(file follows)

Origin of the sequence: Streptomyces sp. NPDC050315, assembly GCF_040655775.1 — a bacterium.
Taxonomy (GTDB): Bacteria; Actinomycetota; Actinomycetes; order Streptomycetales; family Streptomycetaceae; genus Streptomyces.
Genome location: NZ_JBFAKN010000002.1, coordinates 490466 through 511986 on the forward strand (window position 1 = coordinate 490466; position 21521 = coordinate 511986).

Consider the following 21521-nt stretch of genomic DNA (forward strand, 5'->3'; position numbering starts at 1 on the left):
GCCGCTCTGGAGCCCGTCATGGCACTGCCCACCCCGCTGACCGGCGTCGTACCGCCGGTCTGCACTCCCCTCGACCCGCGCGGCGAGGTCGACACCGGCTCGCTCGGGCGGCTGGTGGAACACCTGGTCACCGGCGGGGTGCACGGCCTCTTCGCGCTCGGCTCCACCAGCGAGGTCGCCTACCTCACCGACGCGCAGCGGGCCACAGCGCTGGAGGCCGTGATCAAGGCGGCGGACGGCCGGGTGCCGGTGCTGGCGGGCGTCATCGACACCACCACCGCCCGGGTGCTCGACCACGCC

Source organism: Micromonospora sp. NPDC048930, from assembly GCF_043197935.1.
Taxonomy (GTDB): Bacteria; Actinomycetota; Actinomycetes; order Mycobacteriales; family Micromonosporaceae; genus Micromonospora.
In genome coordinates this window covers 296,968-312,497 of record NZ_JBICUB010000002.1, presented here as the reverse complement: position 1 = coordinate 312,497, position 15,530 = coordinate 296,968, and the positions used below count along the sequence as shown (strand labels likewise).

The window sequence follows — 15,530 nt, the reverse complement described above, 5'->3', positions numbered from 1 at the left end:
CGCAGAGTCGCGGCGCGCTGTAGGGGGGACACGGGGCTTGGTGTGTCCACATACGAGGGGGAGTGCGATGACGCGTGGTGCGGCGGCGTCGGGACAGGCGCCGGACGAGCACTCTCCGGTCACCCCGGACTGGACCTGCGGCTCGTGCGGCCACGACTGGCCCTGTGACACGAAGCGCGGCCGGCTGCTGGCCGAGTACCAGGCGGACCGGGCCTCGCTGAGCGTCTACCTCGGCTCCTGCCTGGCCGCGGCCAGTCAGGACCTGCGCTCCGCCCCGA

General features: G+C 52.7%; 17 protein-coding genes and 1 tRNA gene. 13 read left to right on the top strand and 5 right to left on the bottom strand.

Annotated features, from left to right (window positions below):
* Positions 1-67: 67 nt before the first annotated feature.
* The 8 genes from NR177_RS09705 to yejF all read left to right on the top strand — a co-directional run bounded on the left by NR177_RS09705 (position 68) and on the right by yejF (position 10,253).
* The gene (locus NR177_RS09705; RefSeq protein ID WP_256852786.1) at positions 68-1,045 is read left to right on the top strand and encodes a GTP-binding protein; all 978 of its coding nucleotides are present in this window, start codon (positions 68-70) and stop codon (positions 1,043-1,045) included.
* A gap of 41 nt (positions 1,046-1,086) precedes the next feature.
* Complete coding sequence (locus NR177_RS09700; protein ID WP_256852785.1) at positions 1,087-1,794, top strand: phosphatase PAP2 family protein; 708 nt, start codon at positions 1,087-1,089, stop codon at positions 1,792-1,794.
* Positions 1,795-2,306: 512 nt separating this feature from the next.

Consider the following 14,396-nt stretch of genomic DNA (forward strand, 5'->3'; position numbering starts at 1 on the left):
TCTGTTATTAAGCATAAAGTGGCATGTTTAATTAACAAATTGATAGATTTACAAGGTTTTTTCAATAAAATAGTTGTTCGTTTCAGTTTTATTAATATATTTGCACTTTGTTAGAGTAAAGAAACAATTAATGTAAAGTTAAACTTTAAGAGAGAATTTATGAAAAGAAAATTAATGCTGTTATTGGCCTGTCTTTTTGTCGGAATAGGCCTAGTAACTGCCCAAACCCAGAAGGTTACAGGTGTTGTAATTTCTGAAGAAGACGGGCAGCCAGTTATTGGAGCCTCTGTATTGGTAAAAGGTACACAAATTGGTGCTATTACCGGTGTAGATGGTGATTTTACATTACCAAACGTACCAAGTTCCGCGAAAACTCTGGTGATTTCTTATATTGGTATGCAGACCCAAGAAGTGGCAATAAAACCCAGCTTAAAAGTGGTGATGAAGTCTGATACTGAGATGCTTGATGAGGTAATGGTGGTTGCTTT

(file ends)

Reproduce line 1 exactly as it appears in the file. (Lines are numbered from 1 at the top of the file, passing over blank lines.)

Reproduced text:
Origin of the sequence: Streptomyces sp. NPDC050315, assembly GCF_040655775.1 — a bacterium.